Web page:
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There are some balance issues here: we enjoyed playing as Marianne a lot, for example, and found her to be devastating against the AI – but against real-world opponents, who can swivel the camera and track your position more effectively, it’s difficult to get the jump and trigger an assassination animation. As she’s so weak in hand-to-hand combat, she feels like a poor option.

But there’s a lot of fun to be had operating in teams in order to fulfil your objectives unnoticed. A heavily armoured sheriff is your key to the, er, vault key – and you can snatch it from his belt. From there you’ll be given a clue as to the treasure’s location and, if you went unnoticed, your opponents will only know that you have the key.

It’s so satisfying when you know you’re operating completely undercover, and that the enemy team is panicking trying to trace your position. Voice communication can be important, but the game has a very good “pinging” system that lets you mark foes and locations of interest, and we actually found we were able to operate fairly effectively with competent players without needing to speak.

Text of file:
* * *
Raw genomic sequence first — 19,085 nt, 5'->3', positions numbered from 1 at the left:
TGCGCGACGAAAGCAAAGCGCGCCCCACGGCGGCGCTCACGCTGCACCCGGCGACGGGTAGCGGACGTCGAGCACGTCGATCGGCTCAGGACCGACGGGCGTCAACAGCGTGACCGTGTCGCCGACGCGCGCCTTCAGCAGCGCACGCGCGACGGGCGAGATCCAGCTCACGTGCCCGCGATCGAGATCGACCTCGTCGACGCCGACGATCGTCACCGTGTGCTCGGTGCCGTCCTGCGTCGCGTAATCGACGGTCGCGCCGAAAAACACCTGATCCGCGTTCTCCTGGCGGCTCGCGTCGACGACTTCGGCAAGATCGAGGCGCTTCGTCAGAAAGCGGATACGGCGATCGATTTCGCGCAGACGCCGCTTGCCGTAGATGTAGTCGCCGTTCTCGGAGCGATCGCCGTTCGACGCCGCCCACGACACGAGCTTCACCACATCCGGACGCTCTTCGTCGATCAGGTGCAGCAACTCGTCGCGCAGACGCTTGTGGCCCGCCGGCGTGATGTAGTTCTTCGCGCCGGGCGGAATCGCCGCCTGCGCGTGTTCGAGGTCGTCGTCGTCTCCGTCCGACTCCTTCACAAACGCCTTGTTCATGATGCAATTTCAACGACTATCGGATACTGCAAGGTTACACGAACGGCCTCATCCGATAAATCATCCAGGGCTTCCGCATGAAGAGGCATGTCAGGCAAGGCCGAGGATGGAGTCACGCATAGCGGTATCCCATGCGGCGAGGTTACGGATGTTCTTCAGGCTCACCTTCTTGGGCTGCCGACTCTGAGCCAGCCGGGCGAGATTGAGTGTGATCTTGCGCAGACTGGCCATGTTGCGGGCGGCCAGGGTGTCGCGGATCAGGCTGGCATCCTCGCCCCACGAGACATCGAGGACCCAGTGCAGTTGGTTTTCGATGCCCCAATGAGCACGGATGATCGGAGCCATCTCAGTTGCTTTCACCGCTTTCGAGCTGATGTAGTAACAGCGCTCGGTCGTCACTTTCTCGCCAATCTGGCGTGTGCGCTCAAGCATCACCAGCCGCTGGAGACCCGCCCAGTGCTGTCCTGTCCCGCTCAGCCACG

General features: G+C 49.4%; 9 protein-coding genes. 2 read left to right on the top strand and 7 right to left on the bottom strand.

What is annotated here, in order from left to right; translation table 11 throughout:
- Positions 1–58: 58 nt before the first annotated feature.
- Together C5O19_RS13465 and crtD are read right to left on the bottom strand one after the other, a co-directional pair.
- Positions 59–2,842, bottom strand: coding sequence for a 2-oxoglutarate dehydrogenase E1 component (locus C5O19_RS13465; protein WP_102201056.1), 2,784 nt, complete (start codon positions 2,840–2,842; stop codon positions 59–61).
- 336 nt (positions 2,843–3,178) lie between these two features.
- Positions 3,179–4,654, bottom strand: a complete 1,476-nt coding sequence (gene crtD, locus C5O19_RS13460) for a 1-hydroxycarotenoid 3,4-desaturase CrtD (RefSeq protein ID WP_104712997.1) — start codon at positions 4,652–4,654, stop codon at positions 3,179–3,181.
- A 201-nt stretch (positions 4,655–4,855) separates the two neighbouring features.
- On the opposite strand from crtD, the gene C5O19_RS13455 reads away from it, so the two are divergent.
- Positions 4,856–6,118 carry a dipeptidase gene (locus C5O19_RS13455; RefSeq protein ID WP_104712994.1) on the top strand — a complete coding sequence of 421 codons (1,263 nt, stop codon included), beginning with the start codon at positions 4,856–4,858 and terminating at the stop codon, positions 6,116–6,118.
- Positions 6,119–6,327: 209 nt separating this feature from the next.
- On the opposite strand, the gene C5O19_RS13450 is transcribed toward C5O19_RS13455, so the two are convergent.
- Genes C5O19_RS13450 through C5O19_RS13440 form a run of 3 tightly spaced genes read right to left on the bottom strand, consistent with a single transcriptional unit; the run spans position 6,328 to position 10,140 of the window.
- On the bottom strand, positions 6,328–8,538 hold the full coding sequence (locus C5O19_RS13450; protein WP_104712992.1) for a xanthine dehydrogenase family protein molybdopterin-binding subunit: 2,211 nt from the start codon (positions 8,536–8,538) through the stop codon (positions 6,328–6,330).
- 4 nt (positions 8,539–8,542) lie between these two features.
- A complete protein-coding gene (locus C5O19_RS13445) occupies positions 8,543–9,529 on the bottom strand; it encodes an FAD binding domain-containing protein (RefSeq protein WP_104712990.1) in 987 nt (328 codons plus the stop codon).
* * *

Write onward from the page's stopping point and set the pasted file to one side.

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Finding the treasure will draw AI adversaries to your position, but if you can successfully escort your carrier without being spotted, you’ll get the jump on extracting the treasure. You’ll need to winch the riches out of the map, and this is where territory control becomes important, as you’ll want to spawn as close as possible to the extraction point should you get killed.

Using vantage points as Robin to pick off invading enemies or rushing into battle as the hammer-wielding John is a lot of fun, and while the animations feel floaty and weak, there’s some great DualSense controller feedback that communicates the tension of your bowstring or the weight of your weapons. We also like how the haptic feedback is used to reflect the sheriff’s thumping footsteps.